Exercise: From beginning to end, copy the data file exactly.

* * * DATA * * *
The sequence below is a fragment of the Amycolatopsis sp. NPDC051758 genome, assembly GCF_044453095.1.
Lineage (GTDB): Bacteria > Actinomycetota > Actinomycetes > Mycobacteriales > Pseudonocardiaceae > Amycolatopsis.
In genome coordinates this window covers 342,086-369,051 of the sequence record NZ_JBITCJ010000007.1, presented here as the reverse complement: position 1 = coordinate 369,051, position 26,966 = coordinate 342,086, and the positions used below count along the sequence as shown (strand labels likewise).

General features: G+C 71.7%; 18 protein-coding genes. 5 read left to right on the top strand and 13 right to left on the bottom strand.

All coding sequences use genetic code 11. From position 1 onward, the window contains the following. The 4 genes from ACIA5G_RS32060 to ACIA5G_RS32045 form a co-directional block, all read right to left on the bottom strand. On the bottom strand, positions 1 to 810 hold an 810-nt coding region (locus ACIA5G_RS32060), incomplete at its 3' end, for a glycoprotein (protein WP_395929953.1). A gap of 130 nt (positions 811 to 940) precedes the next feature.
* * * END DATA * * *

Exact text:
The sequence below is a fragment of the Amycolatopsis sp. NPDC051758 genome, assembly GCF_044453095.1.
Lineage (GTDB): Bacteria > Actinomycetota > Actinomycetes > Mycobacteriales > Pseudonocardiaceae > Amycolatopsis.
In genome coordinates this window covers 342,086-369,051 of the sequence record NZ_JBITCJ010000007.1, presented here as the reverse complement: position 1 = coordinate 369,051, position 26,966 = coordinate 342,086, and the positions used below count along the sequence as shown (strand labels likewise).

General features: G+C 71.7%; 18 protein-coding genes. 5 read left to right on the top strand and 13 right to left on the bottom strand.

All coding sequences use genetic code 11. From position 1 onward, the window contains the following. The 4 genes from ACIA5G_RS32060 to ACIA5G_RS32045 form a co-directional block, all read right to left on the bottom strand. On the bottom strand, positions 1 to 810 hold an 810-nt coding region (locus ACIA5G_RS32060), incomplete at its 3' end, for a glycoprotein (protein WP_395929953.1). A gap of 130 nt (positions 811 to 940) precedes the next feature.